Corning and Duke Energy Strike 25-Year Solar Energy Pact

Commitment to enough renewable energy to power approximately 10,000 U.S. homes per year

CORNING, N.Y., December 14, 2015 - Corning Incorporated (NYSE: GLW) announced today that it has entered into a 25-year power purchase agreement for solar-generated electricity produced by Duke Energy Renewables.

Corning will purchase 62.5% of the expected output of the facility, estimated to be 120,300 megawatt hours per year, beginning in the first quarter of 2016. That amount of electricity is equivalent to the annual power used by approximately 10,000 U.S. homes.

The new solar farm being constructed by Duke Energy Renewables is located in Conetoe, North Carolina, and will be the largest solar-generating facility completed to date east of the Mississippi River. Corning's presence in North Carolina includes more than 3,000 employees across five locations.

"Corning is committed to reducing its carbon footprint, and this is a major step in that direction," said Dr. Jeffrey Evenson, senior vice president, chief strategy officer. "Going green makes good business sense because it encourages efficiencies and clean power usage that eventually lower costs. We believe this decision fits our corporate mission to be a good steward of the environment."

The solar power purchase agreement will produce more clean energy for the electric grid, while substantially reducing Corning's greenhouse gas footprint.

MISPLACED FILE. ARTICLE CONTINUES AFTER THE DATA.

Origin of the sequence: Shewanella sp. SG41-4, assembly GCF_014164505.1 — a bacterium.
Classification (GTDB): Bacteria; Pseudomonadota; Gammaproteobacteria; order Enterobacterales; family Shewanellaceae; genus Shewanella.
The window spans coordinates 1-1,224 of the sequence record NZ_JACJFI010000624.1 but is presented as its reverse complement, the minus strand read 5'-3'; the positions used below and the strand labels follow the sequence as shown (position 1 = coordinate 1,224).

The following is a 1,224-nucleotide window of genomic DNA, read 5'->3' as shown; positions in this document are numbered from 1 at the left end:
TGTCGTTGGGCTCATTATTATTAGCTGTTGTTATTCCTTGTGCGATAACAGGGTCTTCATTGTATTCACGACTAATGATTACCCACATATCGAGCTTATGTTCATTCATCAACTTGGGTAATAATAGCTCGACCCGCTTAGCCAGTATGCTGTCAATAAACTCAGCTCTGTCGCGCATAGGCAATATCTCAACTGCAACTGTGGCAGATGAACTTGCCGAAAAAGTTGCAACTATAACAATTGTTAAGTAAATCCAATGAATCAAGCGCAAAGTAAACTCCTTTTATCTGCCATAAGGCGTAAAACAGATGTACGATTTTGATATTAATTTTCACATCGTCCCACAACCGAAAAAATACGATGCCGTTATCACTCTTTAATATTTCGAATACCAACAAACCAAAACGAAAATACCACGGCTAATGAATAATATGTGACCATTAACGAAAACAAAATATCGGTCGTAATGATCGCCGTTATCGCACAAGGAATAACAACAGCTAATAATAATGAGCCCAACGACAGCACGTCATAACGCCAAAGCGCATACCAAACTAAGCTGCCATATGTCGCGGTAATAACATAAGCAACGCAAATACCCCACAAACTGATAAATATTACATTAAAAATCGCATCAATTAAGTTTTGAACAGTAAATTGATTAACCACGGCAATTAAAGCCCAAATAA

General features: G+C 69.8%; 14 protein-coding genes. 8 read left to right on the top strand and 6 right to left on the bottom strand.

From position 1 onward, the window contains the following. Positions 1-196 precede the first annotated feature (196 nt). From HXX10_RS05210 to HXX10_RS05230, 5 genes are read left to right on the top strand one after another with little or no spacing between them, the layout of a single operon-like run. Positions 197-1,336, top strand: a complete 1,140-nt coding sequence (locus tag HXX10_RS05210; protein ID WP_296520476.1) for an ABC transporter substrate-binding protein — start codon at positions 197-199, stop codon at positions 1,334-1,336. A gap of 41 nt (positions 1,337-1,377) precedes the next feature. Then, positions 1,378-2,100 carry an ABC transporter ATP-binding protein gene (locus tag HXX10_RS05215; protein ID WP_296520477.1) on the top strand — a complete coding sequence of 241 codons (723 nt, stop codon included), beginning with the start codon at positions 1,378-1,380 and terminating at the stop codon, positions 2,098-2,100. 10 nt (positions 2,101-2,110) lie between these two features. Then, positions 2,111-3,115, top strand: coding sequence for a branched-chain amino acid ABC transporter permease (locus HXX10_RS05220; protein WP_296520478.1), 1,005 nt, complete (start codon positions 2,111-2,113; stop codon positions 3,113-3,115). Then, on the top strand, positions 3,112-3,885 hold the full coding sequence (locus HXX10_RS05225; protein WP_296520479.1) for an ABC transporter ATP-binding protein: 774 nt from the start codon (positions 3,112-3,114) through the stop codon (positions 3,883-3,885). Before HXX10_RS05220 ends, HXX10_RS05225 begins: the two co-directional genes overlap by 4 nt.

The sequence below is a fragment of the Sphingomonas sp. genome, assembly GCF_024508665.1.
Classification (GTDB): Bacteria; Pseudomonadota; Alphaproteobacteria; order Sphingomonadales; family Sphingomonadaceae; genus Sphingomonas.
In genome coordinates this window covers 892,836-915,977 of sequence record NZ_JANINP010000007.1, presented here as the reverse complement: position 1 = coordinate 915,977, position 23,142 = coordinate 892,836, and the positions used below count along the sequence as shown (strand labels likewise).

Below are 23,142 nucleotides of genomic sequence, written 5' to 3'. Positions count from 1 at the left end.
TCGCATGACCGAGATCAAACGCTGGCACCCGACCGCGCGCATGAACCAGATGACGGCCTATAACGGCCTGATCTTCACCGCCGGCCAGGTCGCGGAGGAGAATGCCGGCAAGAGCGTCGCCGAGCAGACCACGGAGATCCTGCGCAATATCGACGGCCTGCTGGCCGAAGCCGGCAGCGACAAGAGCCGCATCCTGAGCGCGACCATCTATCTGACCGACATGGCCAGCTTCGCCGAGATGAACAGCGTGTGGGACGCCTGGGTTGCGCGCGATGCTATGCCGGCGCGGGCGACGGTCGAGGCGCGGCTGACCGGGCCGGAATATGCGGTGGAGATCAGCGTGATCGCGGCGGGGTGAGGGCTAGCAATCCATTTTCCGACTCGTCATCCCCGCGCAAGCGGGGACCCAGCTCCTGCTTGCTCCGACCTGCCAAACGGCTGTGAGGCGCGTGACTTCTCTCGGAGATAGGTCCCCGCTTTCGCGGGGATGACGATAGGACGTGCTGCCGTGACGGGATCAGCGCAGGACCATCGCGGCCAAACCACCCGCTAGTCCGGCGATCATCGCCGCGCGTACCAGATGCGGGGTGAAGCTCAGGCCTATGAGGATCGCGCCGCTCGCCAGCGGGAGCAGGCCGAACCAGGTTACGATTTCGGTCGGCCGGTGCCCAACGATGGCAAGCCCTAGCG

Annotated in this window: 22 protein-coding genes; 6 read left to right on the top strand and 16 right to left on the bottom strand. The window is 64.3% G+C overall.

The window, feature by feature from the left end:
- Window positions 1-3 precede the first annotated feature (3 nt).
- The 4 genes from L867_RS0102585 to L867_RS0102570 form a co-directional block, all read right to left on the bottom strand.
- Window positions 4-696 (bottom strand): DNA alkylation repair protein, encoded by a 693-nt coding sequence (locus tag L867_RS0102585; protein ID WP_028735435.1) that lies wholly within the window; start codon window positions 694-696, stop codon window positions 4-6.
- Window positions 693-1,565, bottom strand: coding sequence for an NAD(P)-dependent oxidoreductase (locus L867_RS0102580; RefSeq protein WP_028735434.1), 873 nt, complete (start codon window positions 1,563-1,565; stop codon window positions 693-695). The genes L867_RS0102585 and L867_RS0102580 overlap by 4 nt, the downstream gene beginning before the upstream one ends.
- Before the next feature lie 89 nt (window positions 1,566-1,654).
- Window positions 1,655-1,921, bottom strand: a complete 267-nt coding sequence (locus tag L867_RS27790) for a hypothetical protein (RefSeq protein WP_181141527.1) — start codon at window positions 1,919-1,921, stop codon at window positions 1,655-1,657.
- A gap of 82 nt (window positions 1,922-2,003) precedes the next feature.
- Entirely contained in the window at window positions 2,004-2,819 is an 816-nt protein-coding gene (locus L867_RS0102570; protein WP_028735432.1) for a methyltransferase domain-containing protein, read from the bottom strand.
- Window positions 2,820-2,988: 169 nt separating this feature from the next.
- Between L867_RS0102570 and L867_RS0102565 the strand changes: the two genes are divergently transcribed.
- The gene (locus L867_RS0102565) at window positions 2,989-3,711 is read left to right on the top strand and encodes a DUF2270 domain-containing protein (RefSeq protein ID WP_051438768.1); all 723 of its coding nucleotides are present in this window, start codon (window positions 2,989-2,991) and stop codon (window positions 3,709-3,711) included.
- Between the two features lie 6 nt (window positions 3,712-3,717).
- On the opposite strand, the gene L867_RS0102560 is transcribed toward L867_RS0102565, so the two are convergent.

"Serving Corning's commitment to clean energy is a great example of the customer-centric solutions we can offer to organizations," said Greg Wolf, president of Duke Energy's Commercial Portfolio. "In delivering this quality project, we're proud to bring more solar power to North Carolina as we partner with Corning to advance their environmental stewardship."

Rocky Mountain Institute, an independent nonprofit focused on market-based clean energy solutions, commended Corning for the company's commitment to renewable energy.

"Corning now belongs among a select group of companies that have taken action on renewable procurement through long-term contracts. These contracts directly enable project developers to build new solar and wind capacity," said Hervé Touati, a managing director at Rocky Mountain Institute and head of the Business Renewables Center. "Beyond pioneers from the ICT sector, we are seeing this year large corporations such as Corning - coming from a variety of industrial and services sectors - entering the market for the first time as fast followers. It is a strong indication that long-term renewable energy contracts are becoming increasingly relevant to all Fortune 500 companies and will soon become the standard way of running business."

This purchase is part of Corning's consistent commitment to clean the air.

Corning produced the first emission control substrate that enabled the auto industry to meet standards set in the Clean Air Act in 1972.

Corning Environmental Technologies is focused on manufacturing substrates and filters designed to trap soot, or particulate matter, from diesel or gasoline exhaust emissions in a variety of light-duty and heavy-duty applications.

In 2006, Corning established its Global Energy Management (GEM) program, which drives efficient energy use and saved Corning more than $410 million in cumulative energy costs.

Corning received the EPA's ENERGY STAR® Partner of the Year in 2014 and 2015.

"Corning has a history of being an environmentally conscious company and clearly sees how the increased use of renewable energy sources helps enable a brighter future for everyone," said Patrick Jackson, director of Corning's Global Energy Management program. "Today's announcement is testimony to our corporate citizenship and is the first of what we hope to be a series of projects focusing on utilizing greener energy sources."

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